May 31, 2018 by Armory
So you’re thinking about moving to the cloud, and containers, or perhaps you’re already on the path to move from monolith to microservices, or to migrate from VMs to containers. Congratulations, and welcome to the future.
This change is more than just changing platforms. Moving from waterfall or even agile to the complicated world of cloud, containers, microservices and continuous integration/continuous delivery (CI/CD) requires not just a change in technology, but in how you think about how your company works. The broader exposure, more reach, and increased speed comes with the need for non-technical changes in the structure, thinking, and organization of your company as well.
At Armory, we don’t just throw you into the deep end; we work with you to position your company for success. Here’s what we see progressive engineering leaders doing to bring that into their companies:
Regardless of your product, once you move into the fast-paced world of cloud-based architecture, your company will essentially be a software company. We’re used to thinking of software companies as those that deliver technology like Google, Microsoft, and Oracle. IT has moved from an afterthought into being an integral part of the business model, not just a place where data resides. Also, using continuous integration/continuous delivery (CI/CD) means that a large part of your offering is your ability to deliver software along with your product. So Tesla is a software company, as is eBay, as are you.
Nicole Fosgren, Jez Humble, and Gene Kim talk about this in their new book Accelerate. In the world of CI/CD, your ability to deploy better software faster becomes your competitive edge.
This change to cloud and CI/CD requires an energetic frame of mind. With a monolithic architecture delivering software using the waterfall method and once-a-year release cycles there was much time to plan and make changes. Not anymore.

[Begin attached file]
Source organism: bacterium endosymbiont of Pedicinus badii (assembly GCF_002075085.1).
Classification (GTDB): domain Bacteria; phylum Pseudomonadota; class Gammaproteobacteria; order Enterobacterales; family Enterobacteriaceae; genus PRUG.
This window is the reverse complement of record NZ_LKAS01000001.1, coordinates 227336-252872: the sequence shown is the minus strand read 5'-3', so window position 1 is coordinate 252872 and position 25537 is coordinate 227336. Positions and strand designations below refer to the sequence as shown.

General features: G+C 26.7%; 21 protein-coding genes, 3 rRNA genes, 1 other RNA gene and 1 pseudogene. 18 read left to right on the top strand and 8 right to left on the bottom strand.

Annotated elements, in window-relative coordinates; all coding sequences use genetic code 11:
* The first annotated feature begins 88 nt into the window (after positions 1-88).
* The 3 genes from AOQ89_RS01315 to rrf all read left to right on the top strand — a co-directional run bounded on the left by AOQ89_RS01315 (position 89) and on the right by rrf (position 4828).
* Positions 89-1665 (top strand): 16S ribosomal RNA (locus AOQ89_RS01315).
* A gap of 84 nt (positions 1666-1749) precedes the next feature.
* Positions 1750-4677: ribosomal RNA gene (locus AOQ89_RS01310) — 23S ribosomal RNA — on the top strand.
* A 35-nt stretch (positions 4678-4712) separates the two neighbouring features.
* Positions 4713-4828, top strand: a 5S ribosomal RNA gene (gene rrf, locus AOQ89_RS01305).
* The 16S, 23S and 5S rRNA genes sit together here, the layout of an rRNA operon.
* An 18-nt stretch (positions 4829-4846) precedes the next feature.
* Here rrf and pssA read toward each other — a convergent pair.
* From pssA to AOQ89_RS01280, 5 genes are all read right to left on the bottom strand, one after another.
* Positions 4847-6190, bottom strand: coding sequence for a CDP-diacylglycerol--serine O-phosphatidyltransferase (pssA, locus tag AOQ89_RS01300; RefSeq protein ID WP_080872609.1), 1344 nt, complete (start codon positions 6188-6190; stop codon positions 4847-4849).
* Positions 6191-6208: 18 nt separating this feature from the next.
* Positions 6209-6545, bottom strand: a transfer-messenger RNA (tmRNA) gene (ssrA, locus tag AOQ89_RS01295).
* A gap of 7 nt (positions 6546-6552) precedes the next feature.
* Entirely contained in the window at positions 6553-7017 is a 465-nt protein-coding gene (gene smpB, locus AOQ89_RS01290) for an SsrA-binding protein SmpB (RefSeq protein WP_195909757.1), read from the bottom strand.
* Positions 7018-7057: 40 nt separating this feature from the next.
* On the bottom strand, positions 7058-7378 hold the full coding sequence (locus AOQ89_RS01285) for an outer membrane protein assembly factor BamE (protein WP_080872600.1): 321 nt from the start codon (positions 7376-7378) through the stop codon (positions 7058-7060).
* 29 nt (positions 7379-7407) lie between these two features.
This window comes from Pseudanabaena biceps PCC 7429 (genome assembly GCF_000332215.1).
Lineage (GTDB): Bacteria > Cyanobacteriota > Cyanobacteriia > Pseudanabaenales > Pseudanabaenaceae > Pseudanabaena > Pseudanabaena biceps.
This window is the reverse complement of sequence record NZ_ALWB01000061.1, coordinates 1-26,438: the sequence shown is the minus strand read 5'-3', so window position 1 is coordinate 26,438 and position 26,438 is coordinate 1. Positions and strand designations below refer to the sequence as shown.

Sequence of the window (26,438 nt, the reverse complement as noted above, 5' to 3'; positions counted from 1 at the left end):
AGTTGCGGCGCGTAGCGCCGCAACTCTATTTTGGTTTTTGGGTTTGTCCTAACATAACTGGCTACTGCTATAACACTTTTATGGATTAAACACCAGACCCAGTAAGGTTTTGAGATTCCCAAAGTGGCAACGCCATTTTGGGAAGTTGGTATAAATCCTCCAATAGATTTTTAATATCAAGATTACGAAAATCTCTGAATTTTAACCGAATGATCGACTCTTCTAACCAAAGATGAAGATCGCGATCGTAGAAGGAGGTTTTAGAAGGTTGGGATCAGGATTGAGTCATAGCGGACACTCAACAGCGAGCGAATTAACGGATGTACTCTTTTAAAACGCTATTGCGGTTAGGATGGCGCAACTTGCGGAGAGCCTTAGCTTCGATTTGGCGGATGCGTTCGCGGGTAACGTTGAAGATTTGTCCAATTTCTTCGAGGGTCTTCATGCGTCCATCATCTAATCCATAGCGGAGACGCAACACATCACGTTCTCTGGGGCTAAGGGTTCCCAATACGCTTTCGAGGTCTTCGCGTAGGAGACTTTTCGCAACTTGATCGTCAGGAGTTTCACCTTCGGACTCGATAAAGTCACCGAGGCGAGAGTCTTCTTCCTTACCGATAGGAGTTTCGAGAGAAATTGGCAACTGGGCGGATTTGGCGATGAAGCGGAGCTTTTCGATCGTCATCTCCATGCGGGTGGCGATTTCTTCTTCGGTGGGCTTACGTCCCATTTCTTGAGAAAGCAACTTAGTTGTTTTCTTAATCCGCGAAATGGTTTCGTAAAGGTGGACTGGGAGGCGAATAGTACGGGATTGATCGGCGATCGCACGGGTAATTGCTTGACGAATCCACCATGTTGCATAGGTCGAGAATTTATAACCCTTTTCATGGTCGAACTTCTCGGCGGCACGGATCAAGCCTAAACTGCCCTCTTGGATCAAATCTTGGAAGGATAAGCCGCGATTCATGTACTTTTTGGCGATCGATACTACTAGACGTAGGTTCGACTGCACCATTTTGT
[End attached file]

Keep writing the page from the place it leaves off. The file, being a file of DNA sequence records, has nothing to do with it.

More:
Today’s pace of innovation requires delivery of new services, product updates, and patches multiple times each week, or each day, or even each hour. In addition, there is no more shutting the system down for several hours to install updates. With CI/CD, deliveries happen with production up and running. Armory’s platform, built on the open-source software delivery pipeline Spinnaker, helps automate and streamline this process.
The move to the making your company a software-centric company is critical because your competition is not slowing down. Customers are expecting better quality service and 24/7 uptime.
The expectation is to keep up or kick the bucket.
With continuous integration/continuous delivery comes the requirement to test microservices in production, and with this comes the need to shift how your company deals with failure. In the waterfall or Agile development method, the goal is 100% perfection, and failure is seen as a punishable offense, either implicitly or explicitly.
With continuous delivery and distributed systems, the sheer complexity means that it is impossible to account for all possible contingencies before going live. You are still doing the standard sets of tests, but the final test is in production. Delivering software several times a week, or a day, in a technology stack where containers are spun up for a few minutes to perform a specific task then melt away mean that the final testing happens in production and there is no way to cover all contingencies. In such an environment, failure is inevitable.
"Failure should be treated as a learning opportunity," said Fosgren. Wait, what? She goes on to explain, "Since failure is inevitable, your culture needs to accept and accommodate that."
“Instead of asking ‘whose fault is it?’ ask instead ‘what can we learn from this? What information/process was missing that led to the failure? How can we get the team members what they need to make this not happen again?’ If you’re seeing a system failure and looking for whom to blame, your thinking needs an upgrade.’”
"A companion to dealing with failure is you deal with novelties," Fosgren said. With continuous delivery, new ideas are the lifeblood of system maintenance. "In your company, are novelties crushed, or are they implemented?" asked Fosgren. The answer to that question, they found, is dependent on the strength of your teams.